New Frontiers for Information and Communication Technologies in Scientific Publishing
Address for correspondence
18 April 2018 (online)
Communicating, conveying information, and transferring knowledge, these are actions that all living beings engage in, and they are central to scientific activity. Communication strategies involve the use of well-codified techniques and rules, and scientific communication, despite the incredible changes and innovations ushered in by the digital age, continues to hinge on the written word. However, the passing of time has brought changes in the methods used for transferring information, also as an effect of their scientific verification in terms of efficacy and safety. It has been shown, for example, that airline passengers understand safety maneuvers better if the instructions they receive are supported by illustrations.
The communicative potential of images has also been exploited by health care professionals in hospitals, with this approach being found to be extremely useful in conveying information about medical and surgical procedures not just to patients, but also among physicians and other health care professionals. Furthermore, the Internet, the use of icons to support text, touchscreens, and digitization, have created many different information/communication opportunities, all complementary to the use of written text.
Infographics have become, in form and stature, a valid scientific communication strategy. In particular, more and more people, drawn to the use of graphics in association with scientific data, are finding that infographic techniques suit them better.
The use of graphics reinforces visual memory; recollection of a message is extremely increased if it is conveyed through text and images as opposed to text alone. Furthermore, the diffusion of images digitally makes it possible, thanks to the use of social media, to reach a wider audience and achieve greater popularity, in terms of both visualizations and citations. Nowadays, sharing via Twitter, Facebook, or Instagram must be considered an option for transferring information, also in the scientific field. Although an image is obviously no substitute for reading a complete research paper, it adds visual value to the text, serving to illustrate the key concepts. The National Institute for Health and Care Excellence, for example, used an infographic series to spread guidelines in orthopaedics and traumatology and validated this methodology.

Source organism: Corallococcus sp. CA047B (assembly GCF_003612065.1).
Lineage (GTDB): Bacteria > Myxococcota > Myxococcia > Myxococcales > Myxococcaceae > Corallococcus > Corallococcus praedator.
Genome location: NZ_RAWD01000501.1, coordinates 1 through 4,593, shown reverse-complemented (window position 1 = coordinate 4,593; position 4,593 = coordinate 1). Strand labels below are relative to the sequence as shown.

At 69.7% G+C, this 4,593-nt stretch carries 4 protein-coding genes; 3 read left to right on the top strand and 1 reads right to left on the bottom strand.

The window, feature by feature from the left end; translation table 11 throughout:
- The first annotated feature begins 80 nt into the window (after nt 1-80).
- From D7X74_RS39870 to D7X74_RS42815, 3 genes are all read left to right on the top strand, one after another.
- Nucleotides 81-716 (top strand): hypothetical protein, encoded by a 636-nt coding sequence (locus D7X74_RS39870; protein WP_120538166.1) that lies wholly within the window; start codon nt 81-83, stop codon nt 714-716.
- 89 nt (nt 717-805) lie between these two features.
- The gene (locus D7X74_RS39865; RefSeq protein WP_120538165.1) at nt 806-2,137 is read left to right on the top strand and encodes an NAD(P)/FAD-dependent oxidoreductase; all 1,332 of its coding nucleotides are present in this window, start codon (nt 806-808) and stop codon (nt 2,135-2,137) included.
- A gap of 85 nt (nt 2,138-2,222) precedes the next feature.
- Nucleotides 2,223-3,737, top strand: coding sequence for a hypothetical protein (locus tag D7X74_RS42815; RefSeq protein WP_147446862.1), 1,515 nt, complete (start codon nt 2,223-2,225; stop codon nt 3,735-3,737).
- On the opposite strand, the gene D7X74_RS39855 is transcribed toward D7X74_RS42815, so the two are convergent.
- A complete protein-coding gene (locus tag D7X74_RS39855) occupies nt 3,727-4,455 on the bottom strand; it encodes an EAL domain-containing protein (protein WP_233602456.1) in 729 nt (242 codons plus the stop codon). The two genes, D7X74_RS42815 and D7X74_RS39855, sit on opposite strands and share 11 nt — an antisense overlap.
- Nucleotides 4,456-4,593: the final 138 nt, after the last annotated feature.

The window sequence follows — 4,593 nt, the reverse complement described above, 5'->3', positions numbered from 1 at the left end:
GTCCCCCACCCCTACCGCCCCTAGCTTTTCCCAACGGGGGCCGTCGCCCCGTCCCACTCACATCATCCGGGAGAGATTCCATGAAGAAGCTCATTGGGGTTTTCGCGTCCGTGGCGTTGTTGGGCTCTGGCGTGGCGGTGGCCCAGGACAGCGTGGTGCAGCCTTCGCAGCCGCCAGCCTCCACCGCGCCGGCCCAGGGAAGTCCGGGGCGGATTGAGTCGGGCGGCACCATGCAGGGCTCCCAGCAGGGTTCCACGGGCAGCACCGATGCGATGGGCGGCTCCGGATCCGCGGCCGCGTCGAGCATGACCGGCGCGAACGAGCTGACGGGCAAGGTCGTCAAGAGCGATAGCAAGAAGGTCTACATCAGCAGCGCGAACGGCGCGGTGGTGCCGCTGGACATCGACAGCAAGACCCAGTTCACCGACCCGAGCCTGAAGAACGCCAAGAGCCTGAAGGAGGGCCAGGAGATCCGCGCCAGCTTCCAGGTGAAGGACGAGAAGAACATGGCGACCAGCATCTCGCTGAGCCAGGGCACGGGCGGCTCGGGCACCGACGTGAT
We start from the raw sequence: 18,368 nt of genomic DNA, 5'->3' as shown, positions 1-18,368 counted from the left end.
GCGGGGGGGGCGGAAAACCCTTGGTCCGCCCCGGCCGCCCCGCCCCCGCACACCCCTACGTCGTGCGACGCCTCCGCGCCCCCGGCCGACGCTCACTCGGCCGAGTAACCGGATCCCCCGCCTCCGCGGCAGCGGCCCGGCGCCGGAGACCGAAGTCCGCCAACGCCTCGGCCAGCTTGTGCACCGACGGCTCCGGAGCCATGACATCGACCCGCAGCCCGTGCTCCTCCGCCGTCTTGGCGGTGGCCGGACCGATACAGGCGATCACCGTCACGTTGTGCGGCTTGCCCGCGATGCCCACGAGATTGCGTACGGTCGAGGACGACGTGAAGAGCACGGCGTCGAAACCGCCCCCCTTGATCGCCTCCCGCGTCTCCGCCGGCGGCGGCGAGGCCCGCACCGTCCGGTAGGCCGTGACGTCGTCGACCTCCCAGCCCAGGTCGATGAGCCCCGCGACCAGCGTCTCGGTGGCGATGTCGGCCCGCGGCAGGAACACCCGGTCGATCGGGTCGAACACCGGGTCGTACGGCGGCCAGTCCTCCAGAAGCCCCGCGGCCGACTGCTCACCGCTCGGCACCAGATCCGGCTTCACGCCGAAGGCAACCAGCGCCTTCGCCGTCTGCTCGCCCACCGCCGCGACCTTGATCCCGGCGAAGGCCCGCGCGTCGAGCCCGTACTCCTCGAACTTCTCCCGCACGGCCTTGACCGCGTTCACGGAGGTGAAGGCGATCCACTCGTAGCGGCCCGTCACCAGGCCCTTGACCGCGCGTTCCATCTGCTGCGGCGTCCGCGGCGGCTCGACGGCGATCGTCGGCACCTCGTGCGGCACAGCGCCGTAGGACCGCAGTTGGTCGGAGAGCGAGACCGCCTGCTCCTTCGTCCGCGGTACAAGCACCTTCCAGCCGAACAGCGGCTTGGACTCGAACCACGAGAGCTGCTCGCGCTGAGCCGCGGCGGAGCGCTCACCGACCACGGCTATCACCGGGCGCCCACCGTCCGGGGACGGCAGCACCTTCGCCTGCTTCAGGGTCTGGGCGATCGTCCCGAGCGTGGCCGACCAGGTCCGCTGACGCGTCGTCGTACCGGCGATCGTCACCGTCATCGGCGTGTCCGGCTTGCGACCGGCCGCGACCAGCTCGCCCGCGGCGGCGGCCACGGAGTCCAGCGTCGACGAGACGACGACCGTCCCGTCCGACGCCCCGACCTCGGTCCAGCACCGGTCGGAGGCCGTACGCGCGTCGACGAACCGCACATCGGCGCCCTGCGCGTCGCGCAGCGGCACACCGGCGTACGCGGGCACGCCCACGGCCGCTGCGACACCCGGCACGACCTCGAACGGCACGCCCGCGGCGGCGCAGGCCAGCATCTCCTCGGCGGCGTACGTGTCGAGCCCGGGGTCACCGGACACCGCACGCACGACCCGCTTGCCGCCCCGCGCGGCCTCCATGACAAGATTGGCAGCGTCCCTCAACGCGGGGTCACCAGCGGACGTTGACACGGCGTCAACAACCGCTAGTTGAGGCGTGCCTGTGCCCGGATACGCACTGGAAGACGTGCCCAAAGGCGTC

Like all techniques, infographics have their own rules, and although, they allow the reader to obtain an opinion rapidly, the design work involved is time consuming. As far as our specific sphere is concerned, infographics are designed by physicians (who must have an active role in the image preparation process) and are aimed at physicians. That said, any one of us, provided we are properly supported by adequate technology and dedicated software, can produce an attractive infographic that meets several key requirements: the recipient of the message (target) must be clearly established; the title must be clear, and it must contain the key message of the scientific work that is the subject of the infographic; arrows and lines must be used to guide the reading process in a logical and orderly manner; spatial proportions between images, drawings, and words must be appropriate, and there needs to be a harmonious balance in the use of colors and fonts.
We felt it would be interesting to make our readers aware of this method of information/communication that, by combining images with words in a new way, may facilitate recall of data, concepts, and recommendations, or even just rapid dissemination of critical ideas. Researchers wanting to share their work with the scientific community are informed that, from now on, Joints is willing to include works prepared according to this new publishing format.
No conflict of interest has been declared by the author(s).